Arguably, “science” as we know it has been greatly influenced by the methodologies available. These methodologies are limited by the technologies available. Because science emerged long before computers were invented, data associated with scientific research might not require much computing power. The methodologies associated with science have become scientific methodologies – rather than methodologies used by science perhaps due to lack of alternatives. The emphasis on clinical research – although I do not question the merits or mathematical soundness – I suggest is partly related to the fact that it can still be performed on a calculator or simple spreadsheet.
Even before getting to the calculations, scientific experiments are constructed basically to help support the ultimate goal of gaining calculatable results – that is to say, results that can be handled if necessary by a calculator. This approach is problematic when dealing with what I call “open data objects” where the structure is not predefined by the end-goal. For example, when studying indigenous suicide rates in different communities, science is likely to lean towards a medical perspective: i.e. there is something wrong inside the person. Science – i.e. calculators – cannot deal with stories and narratives. Nor have there been methodologies to deal with this type of data; nor a framework for life events to gain expression as data; nor a means of retaining the ontological context or placement.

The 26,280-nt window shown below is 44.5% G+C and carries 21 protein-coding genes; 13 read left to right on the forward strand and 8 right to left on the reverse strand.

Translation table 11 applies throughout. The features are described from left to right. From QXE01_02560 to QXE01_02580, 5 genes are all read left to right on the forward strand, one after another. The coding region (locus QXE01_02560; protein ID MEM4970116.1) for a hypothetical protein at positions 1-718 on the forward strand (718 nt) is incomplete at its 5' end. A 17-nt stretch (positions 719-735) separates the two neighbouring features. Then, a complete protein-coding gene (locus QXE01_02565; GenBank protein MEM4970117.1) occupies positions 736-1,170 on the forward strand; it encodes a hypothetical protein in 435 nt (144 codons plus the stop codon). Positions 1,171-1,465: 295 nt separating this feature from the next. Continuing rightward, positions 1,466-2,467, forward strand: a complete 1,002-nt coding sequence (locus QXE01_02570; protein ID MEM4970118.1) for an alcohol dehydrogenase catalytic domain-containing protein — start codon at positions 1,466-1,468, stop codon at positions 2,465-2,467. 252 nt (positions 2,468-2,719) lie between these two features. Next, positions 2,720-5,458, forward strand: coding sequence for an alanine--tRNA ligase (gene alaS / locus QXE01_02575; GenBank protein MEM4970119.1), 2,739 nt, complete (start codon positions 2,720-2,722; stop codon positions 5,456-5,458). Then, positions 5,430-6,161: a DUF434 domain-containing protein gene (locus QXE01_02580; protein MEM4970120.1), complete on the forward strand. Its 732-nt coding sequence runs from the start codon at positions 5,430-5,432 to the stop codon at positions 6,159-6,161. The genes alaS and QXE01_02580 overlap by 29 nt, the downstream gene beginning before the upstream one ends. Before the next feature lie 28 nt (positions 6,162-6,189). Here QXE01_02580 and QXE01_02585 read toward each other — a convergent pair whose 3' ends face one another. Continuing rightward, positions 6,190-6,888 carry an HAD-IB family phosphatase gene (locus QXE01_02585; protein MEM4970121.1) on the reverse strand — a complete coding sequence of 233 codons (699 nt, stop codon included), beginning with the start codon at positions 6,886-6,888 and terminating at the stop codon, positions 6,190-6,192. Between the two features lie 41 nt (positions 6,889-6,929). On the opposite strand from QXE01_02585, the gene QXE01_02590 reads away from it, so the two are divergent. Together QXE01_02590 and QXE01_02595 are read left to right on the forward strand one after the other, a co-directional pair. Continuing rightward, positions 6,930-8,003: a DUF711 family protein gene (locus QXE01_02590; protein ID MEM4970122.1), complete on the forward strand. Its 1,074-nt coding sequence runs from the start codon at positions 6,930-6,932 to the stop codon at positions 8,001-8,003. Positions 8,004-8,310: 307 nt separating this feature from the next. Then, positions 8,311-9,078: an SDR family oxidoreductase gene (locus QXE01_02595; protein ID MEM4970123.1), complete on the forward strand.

If I take the role of a social teratogenecist or ergatigenecist, difficult as these terms might be to pronounce, I would analyze the narratives. The main storyline of course belongs to the individual; but there are also the broader storylines relating to society. I would use “codified narrative.” The codification of narrative leads to symbolic representation of events, situations, and circumstances, allowing for systematic analysis. There are many interesting operations that can be done on narrative data: e.g. determine the level of similarity between stories in relation to the environment, characters, circumstances, and forensic evidence. It is possible to determine the level of association between character patterns. Risk scoring can be done based on the events in one’s life to develop and justify remedial action plans.